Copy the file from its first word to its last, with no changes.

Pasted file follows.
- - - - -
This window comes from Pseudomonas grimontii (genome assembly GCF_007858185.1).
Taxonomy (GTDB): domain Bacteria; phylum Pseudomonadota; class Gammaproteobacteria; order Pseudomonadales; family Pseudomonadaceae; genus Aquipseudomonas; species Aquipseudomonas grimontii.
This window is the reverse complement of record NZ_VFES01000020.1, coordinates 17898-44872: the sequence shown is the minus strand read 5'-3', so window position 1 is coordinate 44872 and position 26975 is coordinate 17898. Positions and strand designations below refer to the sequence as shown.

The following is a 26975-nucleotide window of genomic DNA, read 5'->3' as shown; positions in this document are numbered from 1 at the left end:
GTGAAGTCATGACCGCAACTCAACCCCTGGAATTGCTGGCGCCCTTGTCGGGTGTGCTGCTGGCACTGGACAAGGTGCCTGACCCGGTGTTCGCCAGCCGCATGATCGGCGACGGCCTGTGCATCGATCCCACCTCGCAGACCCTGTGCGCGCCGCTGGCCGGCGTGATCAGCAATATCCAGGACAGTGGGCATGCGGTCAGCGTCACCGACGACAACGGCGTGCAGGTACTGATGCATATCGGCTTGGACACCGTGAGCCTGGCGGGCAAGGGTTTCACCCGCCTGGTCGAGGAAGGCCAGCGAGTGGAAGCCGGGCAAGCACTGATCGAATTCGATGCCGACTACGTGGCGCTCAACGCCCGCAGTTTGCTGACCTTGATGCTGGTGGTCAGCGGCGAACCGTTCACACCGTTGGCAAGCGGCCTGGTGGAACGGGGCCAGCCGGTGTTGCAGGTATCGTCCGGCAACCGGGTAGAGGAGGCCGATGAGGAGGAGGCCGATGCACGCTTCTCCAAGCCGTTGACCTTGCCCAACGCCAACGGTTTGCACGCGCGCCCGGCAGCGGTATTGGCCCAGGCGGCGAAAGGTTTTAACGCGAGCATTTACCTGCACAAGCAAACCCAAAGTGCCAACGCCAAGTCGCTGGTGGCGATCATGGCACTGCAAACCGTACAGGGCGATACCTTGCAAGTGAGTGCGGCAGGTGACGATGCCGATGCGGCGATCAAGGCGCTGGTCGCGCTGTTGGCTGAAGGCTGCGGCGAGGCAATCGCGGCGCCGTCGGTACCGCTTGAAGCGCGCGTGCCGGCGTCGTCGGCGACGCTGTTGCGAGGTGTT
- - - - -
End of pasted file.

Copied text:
This window comes from Pseudomonas grimontii (genome assembly GCF_007858185.1).
Taxonomy (GTDB): domain Bacteria; phylum Pseudomonadota; class Gammaproteobacteria; order Pseudomonadales; family Pseudomonadaceae; genus Aquipseudomonas; species Aquipseudomonas grimontii.
This window is the reverse complement of record NZ_VFES01000020.1, coordinates 17898-44872: the sequence shown is the minus strand read 5'-3', so window position 1 is coordinate 44872 and position 26975 is coordinate 17898. Positions and strand designations below refer to the sequence as shown.

The following is a 26975-nucleotide window of genomic DNA, read 5'->3' as shown; positions in this document are numbered from 1 at the left end:
GTGAAGTCATGACCGCAACTCAACCCCTGGAATTGCTGGCGCCCTTGTCGGGTGTGCTGCTGGCACTGGACAAGGTGCCTGACCCGGTGTTCGCCAGCCGCATGATCGGCGACGGCCTGTGCATCGATCCCACCTCGCAGACCCTGTGCGCGCCGCTGGCCGGCGTGATCAGCAATATCCAGGACAGTGGGCATGCGGTCAGCGTCACCGACGACAACGGCGTGCAGGTACTGATGCATATCGGCTTGGACACCGTGAGCCTGGCGGGCAAGGGTTTCACCCGCCTGGTCGAGGAAGGCCAGCGAGTGGAAGCCGGGCAAGCACTGATCGAATTCGATGCCGACTACGTGGCGCTCAACGCCCGCAGTTTGCTGACCTTGATGCTGGTGGTCAGCGGCGAACCGTTCACACCGTTGGCAAGCGGCCTGGTGGAACGGGGCCAGCCGGTGTTGCAGGTATCGTCCGGCAACCGGGTAGAGGAGGCCGATGAGGAGGAGGCCGATGCACGCTTCTCCAAGCCGTTGACCTTGCCCAACGCCAACGGTTTGCACGCGCGCCCGGCAGCGGTATTGGCCCAGGCGGCGAAAGGTTTTAACGCGAGCATTTACCTGCACAAGCAAACCCAAAGTGCCAACGCCAAGTCGCTGGTGGCGATCATGGCACTGCAAACCGTACAGGGCGATACCTTGCAAGTGAGTGCGGCAGGTGACGATGCCGATGCGGCGATCAAGGCGCTGGTCGCGCTGTTGGCTGAAGGCTGCGGCGAGGCAATCGCGGCGCCGTCGGTACCGCTTGAAGCGCGCGTGCCGGCGTCGTCGGCGACGCTGTTGCGAGGTGTT